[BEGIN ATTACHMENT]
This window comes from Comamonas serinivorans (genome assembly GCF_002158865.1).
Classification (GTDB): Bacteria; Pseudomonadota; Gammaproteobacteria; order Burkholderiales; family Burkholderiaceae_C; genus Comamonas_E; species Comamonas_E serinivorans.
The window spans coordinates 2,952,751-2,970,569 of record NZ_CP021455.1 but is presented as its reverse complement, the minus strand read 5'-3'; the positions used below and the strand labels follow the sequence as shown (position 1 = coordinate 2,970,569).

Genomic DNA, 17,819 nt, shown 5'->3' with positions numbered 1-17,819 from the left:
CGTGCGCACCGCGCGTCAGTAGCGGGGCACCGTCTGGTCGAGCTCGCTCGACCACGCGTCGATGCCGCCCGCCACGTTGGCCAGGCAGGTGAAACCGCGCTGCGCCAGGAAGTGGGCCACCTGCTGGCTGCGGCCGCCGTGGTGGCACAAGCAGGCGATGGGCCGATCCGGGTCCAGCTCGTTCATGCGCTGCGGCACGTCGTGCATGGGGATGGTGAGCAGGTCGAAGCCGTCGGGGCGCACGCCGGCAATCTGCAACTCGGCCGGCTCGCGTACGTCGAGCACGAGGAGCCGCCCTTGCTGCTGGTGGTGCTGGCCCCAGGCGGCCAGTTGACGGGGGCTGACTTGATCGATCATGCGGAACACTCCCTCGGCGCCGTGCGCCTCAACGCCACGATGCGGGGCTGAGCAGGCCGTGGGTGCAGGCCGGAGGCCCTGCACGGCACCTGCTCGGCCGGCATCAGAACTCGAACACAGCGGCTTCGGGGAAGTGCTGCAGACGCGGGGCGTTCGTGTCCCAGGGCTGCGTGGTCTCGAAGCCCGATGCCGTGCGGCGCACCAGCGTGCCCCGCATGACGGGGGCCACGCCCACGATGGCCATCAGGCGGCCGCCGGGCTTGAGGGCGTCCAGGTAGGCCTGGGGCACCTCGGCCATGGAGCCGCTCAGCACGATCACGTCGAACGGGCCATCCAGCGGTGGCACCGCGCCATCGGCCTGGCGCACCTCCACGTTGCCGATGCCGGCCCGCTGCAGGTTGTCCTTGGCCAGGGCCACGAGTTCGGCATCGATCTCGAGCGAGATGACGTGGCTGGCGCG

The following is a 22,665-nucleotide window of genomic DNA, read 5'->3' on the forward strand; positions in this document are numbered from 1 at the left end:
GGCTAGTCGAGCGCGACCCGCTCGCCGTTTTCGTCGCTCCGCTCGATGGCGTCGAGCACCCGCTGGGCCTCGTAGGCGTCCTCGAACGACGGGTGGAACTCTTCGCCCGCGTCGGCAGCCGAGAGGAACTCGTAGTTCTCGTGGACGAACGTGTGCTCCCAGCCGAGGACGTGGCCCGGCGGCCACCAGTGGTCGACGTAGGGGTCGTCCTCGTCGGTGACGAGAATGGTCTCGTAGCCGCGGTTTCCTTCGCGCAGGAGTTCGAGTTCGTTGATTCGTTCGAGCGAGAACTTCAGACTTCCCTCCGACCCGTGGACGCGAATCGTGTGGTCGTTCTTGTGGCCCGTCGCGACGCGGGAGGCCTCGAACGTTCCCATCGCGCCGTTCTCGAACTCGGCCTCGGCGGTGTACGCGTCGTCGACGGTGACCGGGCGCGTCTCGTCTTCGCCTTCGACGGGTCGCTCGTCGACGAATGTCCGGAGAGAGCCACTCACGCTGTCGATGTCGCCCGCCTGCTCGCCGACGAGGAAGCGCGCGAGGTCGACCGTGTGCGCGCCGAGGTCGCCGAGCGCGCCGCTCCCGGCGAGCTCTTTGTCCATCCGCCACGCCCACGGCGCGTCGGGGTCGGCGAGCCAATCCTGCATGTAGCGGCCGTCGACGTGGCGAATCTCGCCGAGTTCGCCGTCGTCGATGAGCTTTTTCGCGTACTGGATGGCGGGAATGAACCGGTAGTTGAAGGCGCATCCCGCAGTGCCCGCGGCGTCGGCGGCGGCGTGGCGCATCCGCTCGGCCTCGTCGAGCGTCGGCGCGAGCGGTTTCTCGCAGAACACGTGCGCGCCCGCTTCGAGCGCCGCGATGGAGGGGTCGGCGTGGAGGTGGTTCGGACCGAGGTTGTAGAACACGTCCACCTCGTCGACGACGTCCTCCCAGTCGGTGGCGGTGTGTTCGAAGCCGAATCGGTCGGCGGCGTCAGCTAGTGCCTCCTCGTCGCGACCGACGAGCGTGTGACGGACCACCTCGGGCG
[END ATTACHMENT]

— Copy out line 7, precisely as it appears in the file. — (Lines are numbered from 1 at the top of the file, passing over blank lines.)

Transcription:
GGCTAGTCGAGCGCGACCCGCTCGCCGTTTTCGTCGCTCCGCTCGATGGCGTCGAGCACCCGCTGGGCCTCGTAGGCGTCCTCGAACGACGGGTGGAACTCTTCGCCCGCGTCGGCAGCCGAGAGGAACTCGTAGTTCTCGTGGACGAACGTGTGCTCCCAGCCGAGGACGTGGCCCGGCGGCCACCAGTGGTCGACGTAGGGGTCGTCCTCGTCGGTGACGAGAATGGTCTCGTAGCCGCGGTTTCCTTCGCGCAGGAGTTCGAGTTCGTTGATTCGTTCGAGCGAGAACTTCAGACTTCCCTCCGACCCGTGGACGCGAATCGTGTGGTCGTTCTTGTGGCCCGTCGCGACGCGGGAGGCCTCGAACGTTCCCATCGCGCCGTTCTCGAACTCGGCCTCGGCGGTGTACGCGTCGTCGACGGTGACCGGGCGCGTCTCGTCTTCGCCTTCGACGGGTCGCTCGTCGACGAATGTCCGGAGAGAGCCACTCACGCTGTCGATGTCGCCCGCCTGCTCGCCGACGAGGAAGCGCGCGAGGTCGACCGTGTGCGCGCCGAGGTCGCCGAGCGCGCCGCTCCCGGCGAGCTCTTTGTCCATCCGCCACGCCCACGGCGCGTCGGGGTCGGCGAGCCAATCCTGCATGTAGCGGCCGTCGACGTGGCGAATCTCGCCGAGTTCGCCGTCGTCGATGAGCTTTTTCGCGTACTGGATGGCGGGAATGAACCGGTAGTTGAAGGCGCATCCCGCAGTGCCCGCGGCGTCGGCGGCGGCGTGGCGCATCCGCTCGGCCTCGTCGAGCGTCGGCGCGAGCGGTTTCTCGCAGAACACGTGCGCGCCCGCTTCGAGCGCCGCGATGGAGGGGTCGGCGTGGAGGTGGTTCGGACCGAGGTTGTAGAACACGTCCACCTCGTCGACGACGTCCTCCCAGTCGGTGGCGGTGTGTTCGAAGCCGAATCGGTCGGCGGCGTCAGCTAGTGCCTCCTCGTCGCGACCGACGAGCGTGTGACGGACCACCTCGGGCG